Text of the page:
The black and white tile theme continues into the shower floor. I couldn’t resist these 2″ black marble hex tiles for the shower floor.

I’m sure you spotted the drain cover. How could you miss this fun fixture in the shower?

This is a custom brass drain cover from Designer Drains.

Ignore the silver screws, later I swapped them out for the correct brass ones.

Let’s talk about the vanity. I love the look. The vanity has one operational drawer with a plumbing cut out to avoid the p-trap.

The drawer is perfect for storing things out of site. The bottom shelf allows the homeowners to add baskets and towels for more storage.

But, here’s what I don’t like about the vanity. To be completely honest, it was super lightweight (think balsa wood) and cost way too much for the materials to be so lightweight. I was really angry I paid so much for it, especially because I could have made it myself a lot better quality. Once the quartz countertop was installed, it weighs down the vanity, so it doesn’t feel so lightweight. If you like the look and want this vanity for your home here’s a link.

If I had the time I could have built a better vanity. This is definitely something I will do for my own bathroom.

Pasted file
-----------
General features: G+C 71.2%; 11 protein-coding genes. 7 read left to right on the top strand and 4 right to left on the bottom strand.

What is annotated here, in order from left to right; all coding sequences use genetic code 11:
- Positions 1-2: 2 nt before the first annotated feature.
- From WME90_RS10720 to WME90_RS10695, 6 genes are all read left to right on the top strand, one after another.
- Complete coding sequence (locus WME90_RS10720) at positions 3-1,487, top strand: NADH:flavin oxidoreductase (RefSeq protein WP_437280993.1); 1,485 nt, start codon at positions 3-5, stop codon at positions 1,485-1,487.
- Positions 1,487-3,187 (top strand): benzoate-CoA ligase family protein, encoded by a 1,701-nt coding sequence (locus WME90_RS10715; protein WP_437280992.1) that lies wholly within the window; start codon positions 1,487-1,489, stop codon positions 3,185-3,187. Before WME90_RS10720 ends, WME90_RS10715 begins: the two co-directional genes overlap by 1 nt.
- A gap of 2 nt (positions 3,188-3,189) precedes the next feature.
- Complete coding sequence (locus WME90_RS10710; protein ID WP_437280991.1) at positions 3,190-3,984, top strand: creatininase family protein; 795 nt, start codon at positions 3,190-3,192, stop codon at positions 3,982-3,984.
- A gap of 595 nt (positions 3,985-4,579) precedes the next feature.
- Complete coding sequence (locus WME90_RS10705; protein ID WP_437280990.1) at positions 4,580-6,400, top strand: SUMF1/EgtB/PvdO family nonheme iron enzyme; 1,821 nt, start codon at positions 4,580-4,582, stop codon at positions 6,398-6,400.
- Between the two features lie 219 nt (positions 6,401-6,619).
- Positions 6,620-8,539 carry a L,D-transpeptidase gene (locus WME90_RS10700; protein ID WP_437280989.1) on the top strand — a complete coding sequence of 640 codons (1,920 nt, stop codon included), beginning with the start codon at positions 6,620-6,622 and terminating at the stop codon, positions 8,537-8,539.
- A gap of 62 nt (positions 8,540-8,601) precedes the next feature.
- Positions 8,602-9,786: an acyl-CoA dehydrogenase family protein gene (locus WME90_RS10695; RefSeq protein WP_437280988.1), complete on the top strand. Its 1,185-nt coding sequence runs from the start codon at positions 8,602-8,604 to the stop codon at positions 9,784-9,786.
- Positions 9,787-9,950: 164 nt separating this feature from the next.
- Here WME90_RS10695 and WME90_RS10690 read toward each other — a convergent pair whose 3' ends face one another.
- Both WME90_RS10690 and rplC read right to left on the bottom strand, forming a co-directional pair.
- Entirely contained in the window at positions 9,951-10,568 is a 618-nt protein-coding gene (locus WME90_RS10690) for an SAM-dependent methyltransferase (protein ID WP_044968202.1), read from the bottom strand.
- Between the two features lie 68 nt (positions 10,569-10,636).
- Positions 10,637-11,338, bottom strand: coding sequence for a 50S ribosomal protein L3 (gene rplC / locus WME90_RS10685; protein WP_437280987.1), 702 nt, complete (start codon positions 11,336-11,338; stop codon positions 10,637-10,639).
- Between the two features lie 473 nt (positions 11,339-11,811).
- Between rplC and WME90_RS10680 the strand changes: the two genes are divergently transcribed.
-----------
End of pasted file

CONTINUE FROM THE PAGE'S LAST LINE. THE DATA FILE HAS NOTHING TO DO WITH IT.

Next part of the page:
Once the sink and countertop were in, the vanity felt more substantial. And I do love that countertop! I used the same marble look-a-like quartz countertop as was used in the kitchen.

The last thing I want to show you in the master bathroom is the privacy film I added to the Plygem Mira window. It’s a product from Stick Pretty and I love how it lets light in but not the view of nude bathers.

I’ll be sharing the tutorial for installing the privacy film soon. It came out great!

What do you think? Do you love the master bathroom at the Saving Etta house?

Sources:

(I’ve included affiliate links for your convenience. I earn a small percentage from a purchase using these links. There is no additional cost to you. You can read more about affiliate links here.)